Post by the Husband
” When Ananias heard these words, he fell down and breathed his last. And great fear came upon all who heard of it.” (Acts 5:5)
When we think of how God is portrayed in the New Testament, we usually think of Him as the gracious and loving God — the Father who sends His only son to save sinners. The “Old Testament” God seems to have softened up somehow, but of course, this is terrible theology! There is no difference between the “Old Testament God” and the “New Testament God”. There is only one God!
So when Ananias collapses, the newly converted Christians see a side of God they may only have heard about in the Old Testament. He is a righteous and holy God. Yes, forgiving and merciful, but also completely just. Admittedly, I am personally shaken when reading this passage. After all, I grew up thinking that my faith was solid, my salvation was sealed, and I practically couldn’t do anything to lose my salvation; saved securely and wholly. And to an extent that is true — but at the same time, we serve a living Holy God who detests evil completely.
I’ve often wondered why the sin of Ananias and Sapphira was so severe that God would practically kill them on the spot. Surely other people have done worse things and “got away” with it?
I’ve read a few commentaries on this subject and they outline a few reasons.
The context of their sin was probably vital in the way things played out. For instance, it was the period for the formation of the church. It is also likely that the Holy Spirit wanted the foundations of the church to be strong; after all, there was going to be more than 2000 years for the church to build upon what happens here in the book of Acts.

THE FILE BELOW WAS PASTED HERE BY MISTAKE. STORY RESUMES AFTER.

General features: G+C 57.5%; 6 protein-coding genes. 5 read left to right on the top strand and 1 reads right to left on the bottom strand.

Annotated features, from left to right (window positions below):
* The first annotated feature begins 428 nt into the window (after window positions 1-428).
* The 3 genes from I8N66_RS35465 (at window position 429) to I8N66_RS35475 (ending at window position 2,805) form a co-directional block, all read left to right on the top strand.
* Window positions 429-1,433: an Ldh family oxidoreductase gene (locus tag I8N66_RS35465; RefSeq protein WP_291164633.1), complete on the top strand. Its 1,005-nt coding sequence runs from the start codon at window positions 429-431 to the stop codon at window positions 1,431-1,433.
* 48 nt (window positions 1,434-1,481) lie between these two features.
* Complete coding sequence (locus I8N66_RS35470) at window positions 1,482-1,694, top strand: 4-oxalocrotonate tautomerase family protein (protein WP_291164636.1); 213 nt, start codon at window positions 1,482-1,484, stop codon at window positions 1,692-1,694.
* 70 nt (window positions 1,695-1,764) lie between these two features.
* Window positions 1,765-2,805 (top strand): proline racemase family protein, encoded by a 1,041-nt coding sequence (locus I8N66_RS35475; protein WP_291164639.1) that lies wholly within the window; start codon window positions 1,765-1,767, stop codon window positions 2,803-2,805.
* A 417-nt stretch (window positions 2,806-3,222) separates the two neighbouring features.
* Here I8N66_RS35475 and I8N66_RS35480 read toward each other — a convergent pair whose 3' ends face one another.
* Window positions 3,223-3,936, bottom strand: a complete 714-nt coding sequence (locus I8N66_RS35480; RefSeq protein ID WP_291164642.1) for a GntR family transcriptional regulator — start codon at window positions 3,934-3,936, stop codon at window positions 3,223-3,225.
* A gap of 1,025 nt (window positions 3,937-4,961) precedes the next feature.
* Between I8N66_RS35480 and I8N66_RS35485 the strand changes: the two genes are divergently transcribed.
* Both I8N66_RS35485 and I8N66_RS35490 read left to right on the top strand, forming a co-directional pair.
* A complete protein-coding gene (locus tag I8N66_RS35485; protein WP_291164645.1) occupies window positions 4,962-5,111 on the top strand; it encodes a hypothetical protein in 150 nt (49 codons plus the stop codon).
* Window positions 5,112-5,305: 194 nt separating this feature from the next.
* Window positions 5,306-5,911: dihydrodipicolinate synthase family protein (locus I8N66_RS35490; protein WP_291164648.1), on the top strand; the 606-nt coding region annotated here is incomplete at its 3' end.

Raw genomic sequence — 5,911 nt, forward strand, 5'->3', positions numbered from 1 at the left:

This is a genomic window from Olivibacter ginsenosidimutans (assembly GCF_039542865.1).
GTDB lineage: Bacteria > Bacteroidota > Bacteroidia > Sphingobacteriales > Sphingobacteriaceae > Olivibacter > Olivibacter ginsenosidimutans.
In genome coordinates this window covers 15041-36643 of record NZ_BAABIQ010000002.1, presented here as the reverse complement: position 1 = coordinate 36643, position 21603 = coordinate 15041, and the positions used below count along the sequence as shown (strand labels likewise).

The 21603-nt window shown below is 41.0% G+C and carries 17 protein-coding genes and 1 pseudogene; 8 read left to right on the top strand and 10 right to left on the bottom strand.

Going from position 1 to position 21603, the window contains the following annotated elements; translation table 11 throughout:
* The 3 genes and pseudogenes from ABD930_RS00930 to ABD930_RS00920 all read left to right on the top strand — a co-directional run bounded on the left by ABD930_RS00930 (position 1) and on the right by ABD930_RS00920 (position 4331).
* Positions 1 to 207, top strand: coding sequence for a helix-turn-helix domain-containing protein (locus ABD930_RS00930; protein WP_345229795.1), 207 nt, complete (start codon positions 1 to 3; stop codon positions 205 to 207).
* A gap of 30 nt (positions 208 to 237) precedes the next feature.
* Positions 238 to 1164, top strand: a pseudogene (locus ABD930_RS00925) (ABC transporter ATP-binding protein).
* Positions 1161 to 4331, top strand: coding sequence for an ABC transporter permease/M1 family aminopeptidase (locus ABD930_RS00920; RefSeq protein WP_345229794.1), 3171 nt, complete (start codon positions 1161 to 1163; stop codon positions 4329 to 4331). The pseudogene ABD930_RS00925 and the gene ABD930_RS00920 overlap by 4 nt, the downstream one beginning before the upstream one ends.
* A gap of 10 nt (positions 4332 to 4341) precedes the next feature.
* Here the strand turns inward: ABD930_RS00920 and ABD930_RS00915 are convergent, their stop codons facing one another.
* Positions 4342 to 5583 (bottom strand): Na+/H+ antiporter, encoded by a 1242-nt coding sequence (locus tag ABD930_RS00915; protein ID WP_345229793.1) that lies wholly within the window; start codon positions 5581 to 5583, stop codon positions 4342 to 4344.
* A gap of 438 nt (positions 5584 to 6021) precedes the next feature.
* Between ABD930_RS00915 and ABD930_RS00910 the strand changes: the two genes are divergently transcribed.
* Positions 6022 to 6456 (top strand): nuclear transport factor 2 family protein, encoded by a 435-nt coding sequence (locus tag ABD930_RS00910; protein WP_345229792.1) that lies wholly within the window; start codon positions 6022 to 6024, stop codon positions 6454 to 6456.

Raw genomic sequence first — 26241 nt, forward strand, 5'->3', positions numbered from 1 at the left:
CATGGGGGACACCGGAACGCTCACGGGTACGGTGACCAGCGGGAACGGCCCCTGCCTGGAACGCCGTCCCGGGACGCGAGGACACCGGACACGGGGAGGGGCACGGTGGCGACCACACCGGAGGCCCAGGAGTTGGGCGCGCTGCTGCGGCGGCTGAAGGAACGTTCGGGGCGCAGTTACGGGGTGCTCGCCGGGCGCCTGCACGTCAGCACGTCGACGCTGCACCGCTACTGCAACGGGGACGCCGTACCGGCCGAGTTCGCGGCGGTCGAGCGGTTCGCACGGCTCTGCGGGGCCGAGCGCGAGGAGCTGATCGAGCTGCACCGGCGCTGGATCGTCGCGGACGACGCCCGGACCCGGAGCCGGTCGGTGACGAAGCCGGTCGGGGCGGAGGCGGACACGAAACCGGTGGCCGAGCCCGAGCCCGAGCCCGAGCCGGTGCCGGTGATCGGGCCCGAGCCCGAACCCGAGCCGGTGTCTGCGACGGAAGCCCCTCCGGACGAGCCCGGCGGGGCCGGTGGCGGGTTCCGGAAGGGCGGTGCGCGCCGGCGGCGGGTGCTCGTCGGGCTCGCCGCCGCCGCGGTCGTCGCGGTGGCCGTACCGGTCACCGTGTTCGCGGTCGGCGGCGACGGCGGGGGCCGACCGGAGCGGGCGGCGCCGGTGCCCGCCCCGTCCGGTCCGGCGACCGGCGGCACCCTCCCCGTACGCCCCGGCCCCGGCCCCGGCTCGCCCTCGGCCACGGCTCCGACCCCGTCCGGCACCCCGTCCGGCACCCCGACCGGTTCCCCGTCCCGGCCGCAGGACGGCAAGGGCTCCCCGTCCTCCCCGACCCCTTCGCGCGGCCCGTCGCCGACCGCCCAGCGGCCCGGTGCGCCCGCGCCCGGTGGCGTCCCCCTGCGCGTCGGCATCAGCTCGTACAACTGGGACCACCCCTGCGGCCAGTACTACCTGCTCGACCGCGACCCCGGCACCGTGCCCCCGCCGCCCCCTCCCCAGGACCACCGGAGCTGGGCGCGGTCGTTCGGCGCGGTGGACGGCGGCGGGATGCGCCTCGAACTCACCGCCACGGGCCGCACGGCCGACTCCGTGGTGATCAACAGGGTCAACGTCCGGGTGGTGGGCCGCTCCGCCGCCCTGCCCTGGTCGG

However, what really strikes me most about this sin is the idea of hypocrisy and the desire to be viewed as spiritual.
It wasn’t because they withheld the money — but that they lied about the money.
As Peter said, the entire thing was voluntary. They didn’t have to sell the property and give all the money from the proceeds. Who knows, maybe they needed the money that they kept.
The ugliness of the sin was that they pretended to give up all the money of that property — so in a sense to show that they were part of the movement.
I’m not sure what their real intent was — but I suppose that the conversation between husband and wife could have sounded something like this:
Ananias : “Hey dear, how much should we give to the church?”
Sapphira : “Maybe we should sell that property over the east side of Jerusalem.”
Ananias : “And give all of it?”
Sapphira: “No dear, keep 10% of it.”
Ananias: “But I think everyone is giving their land completely…”
Sapphira: “I’m sure God wouldn’t mind if we kept some, after all, we have bills to pay.”
Ananias: “I suppose you’re right. It doesn’t really matter whether it’s all or a part. After all, the others wouldn’t know how much. I don’t want to have to tell them that we kept some of it. That would make us look stingy or unspiritual.”
And so two supposed believers rationalised themselves – probably with seemingly good intentions – into sinning against God and losing their lives!
What frightens me most of all is that this sort of compromising type of thinking is so common in my own mind!
How many times do I justify myself in my weaknesses? How many times do I try to present myself in a more spiritual light in front of others? What about my presentation to my own family? Do I pretend to be more holy than I actually am?
May God help me… I know that my heart is no better than these two unfortunate historical figures.
And dear Friends, let’s not justify ourselves and rationalise our lying in an attempt to look good before others. Let’s face up to our own deceptive hearts and allow the Holy Spirit to shine. Let there be no trickery in our minds. Let’s confess our sins and ask God to help us from where we are, rather than pretend we are something we’re not — so that we do not end up like Ananias and Sapphira!